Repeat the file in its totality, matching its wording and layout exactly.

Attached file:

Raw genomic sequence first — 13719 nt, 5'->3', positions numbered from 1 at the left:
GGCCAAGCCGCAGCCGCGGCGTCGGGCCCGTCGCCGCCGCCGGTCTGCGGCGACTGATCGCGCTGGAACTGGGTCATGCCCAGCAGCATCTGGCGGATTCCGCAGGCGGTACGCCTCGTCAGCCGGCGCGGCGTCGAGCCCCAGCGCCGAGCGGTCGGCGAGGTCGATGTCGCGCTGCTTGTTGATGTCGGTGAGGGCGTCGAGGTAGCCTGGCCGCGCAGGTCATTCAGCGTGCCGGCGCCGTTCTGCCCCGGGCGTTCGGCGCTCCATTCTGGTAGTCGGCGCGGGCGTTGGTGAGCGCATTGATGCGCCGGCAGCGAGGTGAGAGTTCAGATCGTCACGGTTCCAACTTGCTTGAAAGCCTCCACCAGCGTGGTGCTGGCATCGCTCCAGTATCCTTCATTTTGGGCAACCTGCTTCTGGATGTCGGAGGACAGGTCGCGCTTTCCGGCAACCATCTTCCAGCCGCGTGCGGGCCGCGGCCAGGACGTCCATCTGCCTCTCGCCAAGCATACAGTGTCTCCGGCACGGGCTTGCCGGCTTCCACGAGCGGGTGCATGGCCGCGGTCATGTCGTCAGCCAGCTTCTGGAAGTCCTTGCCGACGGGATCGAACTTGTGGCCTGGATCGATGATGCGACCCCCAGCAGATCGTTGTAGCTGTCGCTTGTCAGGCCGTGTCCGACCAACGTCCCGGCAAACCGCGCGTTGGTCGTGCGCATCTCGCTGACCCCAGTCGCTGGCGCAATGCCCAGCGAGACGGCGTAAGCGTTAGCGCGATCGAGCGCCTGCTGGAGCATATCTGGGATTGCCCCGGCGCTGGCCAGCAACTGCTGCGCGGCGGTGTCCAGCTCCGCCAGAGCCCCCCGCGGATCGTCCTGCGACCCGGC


Raw genomic sequence first — 13719 nt, 5'->3', positions numbered from 1 at the left:
GGCCAAGCCGCAGCCGCGGCGTCGGGCCCGTCGCCGCCGCCGGTCTGCGGCGACTGATCGCGCTGGAACTGGGTCATGCCCAGCAGCATCTGGCGGATTCCGCAGGCGGTACGCCTCGTCAGCCGGCGCGGCGTCGAGCCCCAGCGCCGAGCGGTCGGCGAGGTCGATGTCGCGCTGCTTGTTGATGTCGGTGAGGGCGTCGAGGTAGCCTGGCCGCGCAGGTCATTCAGCGTGCCGGCGCCGTTCTGCCCCGGGCGTTCGGCGCTCCATTCTGGTAGTCGGCGCGGGCGTTGGTGAGCGCATTGATGCGCCGGCAGCGAGGTGAGAGTTCAGATCGTCACGGTTCCAACTTGCTTGAAAGCCTCCACCAGCGTGGTGCTGGCATCGCTCCAGTATCCTTCATTTTGGGCAACCTGCTTCTGGATGTCGGAGGACAGGTCGCGCTTTCCGGCAACCATCTTCCAGCCGCGTGCGGGCCGCGGCCAGGACGTCCATCTGCCTCTCGCCAAGCATACAGTGTCTCCGGCACGGGCTTGCCGGCTTCCACGAGCGGGTGCATGGCCGCGGTCATGTCGTCAGCCAGCTTCTGGAAGTCCTTGCCGACGGGATCGAACTTGTGGCCTGGATCGATGATGCGACCCCCAGCAGATCGTTGTAGCTGTCGCTTGTCAGGCCGTGTCCGACCAACGTCCCGGCAAACCGCGCGTTGGTCGTGCGCATCTCGCTGACCCCAGTCGCTGGCGCAATGCCCAGCGAGACGGCGTAAGCGTTAGCGCGATCGAGCGCCTGCTGGAGCATATCTGGGATTGCCCCGGCGCTGGCCAGCAACTGCTGCGCGGCGGTGTCCAGCTCCGCCAGAGCCCCCCGCGGATCGTCCTGCGACCCGGC